During that training, however, Carnicom had a health scare that left him recovering for four months.
Carnicom woke up one morning, sick to his stomach. He reported to the barracks that he was “sick as a dog,” at which point he was taken to the hospital with a ruptured appendix, he recalls.
To recover, Carnicom was sent to a rest camp at San Antonio, where he healed and exercised twice a day until deemed fit to return to the basic flight training.
From there, Carnicom went to Houston, where he finished his flight training and earned his status as Lt. Carnicom.
After flight school, Carnicom was assigned to a crew and jaunted around the company before heading overseas.
After flying 28 war missions, the war in the European Theater drew to a close and Carnicom’s duty changed — he was temporarily moved from the 8th Air Force to the 9th Air Force.
With the 9th Air Force, Carnicom helped complete a series of high-altitude flights for the purpose of photographing the sea around Portugal and north, flying in strips, in order to more accurately map the area.
Carnicom says that, after about six weeks of mapping flights, he was among the first troops to return home in December 1945.
Upon his return home, Carnicom was sent to a disbursement center and later sent home to Toledo, Ohio, where he served in the Reserves for about five years.
Carnicom took a job working for a railroad for three or four months after returning home, before deciding to go back to school, where he studied geology.
But Carnicom’s time in the military, and in Europe, were not all work.
Carnicom recalls seeing high-class entertainment while stationed in England, including Rita Hayworth and Adolf Menjou.
And, in fact, the closest Carnicom ever came to being injured in Europe didn’t come while flying over Germany — it came while on leave in London.
While on leave, Carnicom and his navigator rented a taxi, which was rocked by a bomb.
“We climbed out and set the cab back on its wheels,” Carnicom says, adding they then continued their jaunt in the city.
Another time, Carnicom participated in a somewhat impromptu air show at the base.
Carnicom explains that, normally, landing planes would be separated by a minute, but, on this particular day, someone decided that the planes would fly over the fields in formation, to put on a show for those on the ground.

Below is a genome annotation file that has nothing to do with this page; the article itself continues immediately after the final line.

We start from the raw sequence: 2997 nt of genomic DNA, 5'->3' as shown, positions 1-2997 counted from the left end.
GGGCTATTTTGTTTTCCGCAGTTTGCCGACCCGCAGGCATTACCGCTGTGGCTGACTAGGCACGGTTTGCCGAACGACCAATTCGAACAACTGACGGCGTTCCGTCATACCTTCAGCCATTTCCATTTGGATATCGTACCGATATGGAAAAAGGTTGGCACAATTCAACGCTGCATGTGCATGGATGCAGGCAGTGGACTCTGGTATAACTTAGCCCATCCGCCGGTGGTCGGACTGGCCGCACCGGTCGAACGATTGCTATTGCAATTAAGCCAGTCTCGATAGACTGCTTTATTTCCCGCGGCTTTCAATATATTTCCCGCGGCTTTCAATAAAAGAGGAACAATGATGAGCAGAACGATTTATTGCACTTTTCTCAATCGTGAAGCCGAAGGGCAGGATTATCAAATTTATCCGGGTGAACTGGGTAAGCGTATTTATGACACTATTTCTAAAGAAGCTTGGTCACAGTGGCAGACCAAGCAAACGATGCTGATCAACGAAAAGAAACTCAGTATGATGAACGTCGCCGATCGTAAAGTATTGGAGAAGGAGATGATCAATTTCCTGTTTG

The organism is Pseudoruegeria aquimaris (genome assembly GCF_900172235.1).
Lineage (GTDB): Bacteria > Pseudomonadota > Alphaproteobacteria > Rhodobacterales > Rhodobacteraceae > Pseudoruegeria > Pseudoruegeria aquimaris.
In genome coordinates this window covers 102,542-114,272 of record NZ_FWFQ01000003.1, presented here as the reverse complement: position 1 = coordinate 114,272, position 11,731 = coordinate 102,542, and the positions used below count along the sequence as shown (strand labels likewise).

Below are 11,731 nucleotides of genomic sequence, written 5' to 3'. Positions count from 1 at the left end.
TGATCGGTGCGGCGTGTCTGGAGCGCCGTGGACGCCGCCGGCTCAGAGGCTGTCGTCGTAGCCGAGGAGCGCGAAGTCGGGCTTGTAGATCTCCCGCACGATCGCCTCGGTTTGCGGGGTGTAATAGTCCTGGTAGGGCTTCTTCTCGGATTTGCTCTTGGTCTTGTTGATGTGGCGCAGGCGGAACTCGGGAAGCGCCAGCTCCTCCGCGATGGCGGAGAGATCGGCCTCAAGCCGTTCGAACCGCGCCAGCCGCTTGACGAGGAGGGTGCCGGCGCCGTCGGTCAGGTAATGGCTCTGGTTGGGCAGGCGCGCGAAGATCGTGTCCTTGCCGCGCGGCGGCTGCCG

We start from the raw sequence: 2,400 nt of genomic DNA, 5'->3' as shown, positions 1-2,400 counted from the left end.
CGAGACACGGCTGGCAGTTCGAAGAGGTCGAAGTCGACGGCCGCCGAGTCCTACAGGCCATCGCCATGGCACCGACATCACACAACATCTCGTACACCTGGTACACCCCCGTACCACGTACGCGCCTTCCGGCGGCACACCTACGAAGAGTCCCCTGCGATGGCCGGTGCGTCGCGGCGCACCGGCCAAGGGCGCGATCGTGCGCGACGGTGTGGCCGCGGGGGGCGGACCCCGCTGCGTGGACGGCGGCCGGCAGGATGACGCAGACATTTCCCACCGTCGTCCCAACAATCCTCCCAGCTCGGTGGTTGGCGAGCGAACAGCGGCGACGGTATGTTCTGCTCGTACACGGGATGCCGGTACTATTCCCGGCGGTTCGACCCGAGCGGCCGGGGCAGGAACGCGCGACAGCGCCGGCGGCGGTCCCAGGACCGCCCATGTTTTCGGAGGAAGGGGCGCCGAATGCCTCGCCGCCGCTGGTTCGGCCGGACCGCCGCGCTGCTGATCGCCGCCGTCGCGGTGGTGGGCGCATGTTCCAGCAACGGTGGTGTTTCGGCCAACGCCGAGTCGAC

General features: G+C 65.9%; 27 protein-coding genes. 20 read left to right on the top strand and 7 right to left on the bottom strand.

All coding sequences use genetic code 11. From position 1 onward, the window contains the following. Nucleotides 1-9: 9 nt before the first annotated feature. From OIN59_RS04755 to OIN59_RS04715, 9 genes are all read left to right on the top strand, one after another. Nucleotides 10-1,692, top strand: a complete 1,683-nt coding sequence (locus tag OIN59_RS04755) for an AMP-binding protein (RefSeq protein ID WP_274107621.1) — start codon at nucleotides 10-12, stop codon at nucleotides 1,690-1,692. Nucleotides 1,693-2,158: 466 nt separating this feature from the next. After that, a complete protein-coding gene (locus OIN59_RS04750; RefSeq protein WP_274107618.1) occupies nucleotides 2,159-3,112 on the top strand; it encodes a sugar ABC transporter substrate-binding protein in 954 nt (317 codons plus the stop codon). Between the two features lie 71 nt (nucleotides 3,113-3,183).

The downfall came when two groups performing formations collided in midair, with about five planes subsequently crashing.
Carnicom, who was flying at the time, was not injured.
While the stories stored in Carnicom’s memory deal with all facets of life in a war zone, it is apparent that Carnicom’s duty stands out as the most important.
Carnicom says the missions, his duty, and his ability to help, were the most important aspects of serving.
“Well, it was one thing to sit on their hands and wait to be killed, annihilated, or you could go to war and fight and save our country,” Carnicom reveals about his decision to volunteer for the military.
The most difficult thing for Carnicom after joining, then, was “staying alive.”
And what did Carnicom learn during his time at war?
“I learned a lot about the weather and about planes,” Carnicom says, “That’s about it.”
He also recalls that the biggest change he saw in himself from the beginning of the war to the end was, “I got pretty tired, tired of flying.”
In fact, after leaving the reserves, Carnicom never flew again.
But he does keep in touch with those crew members who helped keep him safe during the war.
Carnicom says half of the 10 men in his crew are still living, including his combat copilot.
Carnicom still corresponds with that pilot, as well as with some of the other men he flew with.
But corresponding, as one might imagine, is an entirely different experience today.
Carnicom remembers when it cost two cents to mail a letter, with a letter taking 10-14 days to cross the ocean.
Carnicom says he received letters from home and from cousins about once a week, writing back as often as he got a letter.
Writing was as much of a family affair as the war, however, with a first cousin of Carnicom’s also serving as a pilot in the war, later retiring as a colonel.
Oh, and one last note — if you happen to see Carnicom around town, know you’re seeing Carnicom and not 1930s actor and fellow WWII veteran James Stewart (who passed away in 1997, but who Carnicom notes he has been confused for in recent years).
If you are a WWII veteran with stories to share, please contact Randi Pierce at 264-2100 or firstname.lastname@example.org.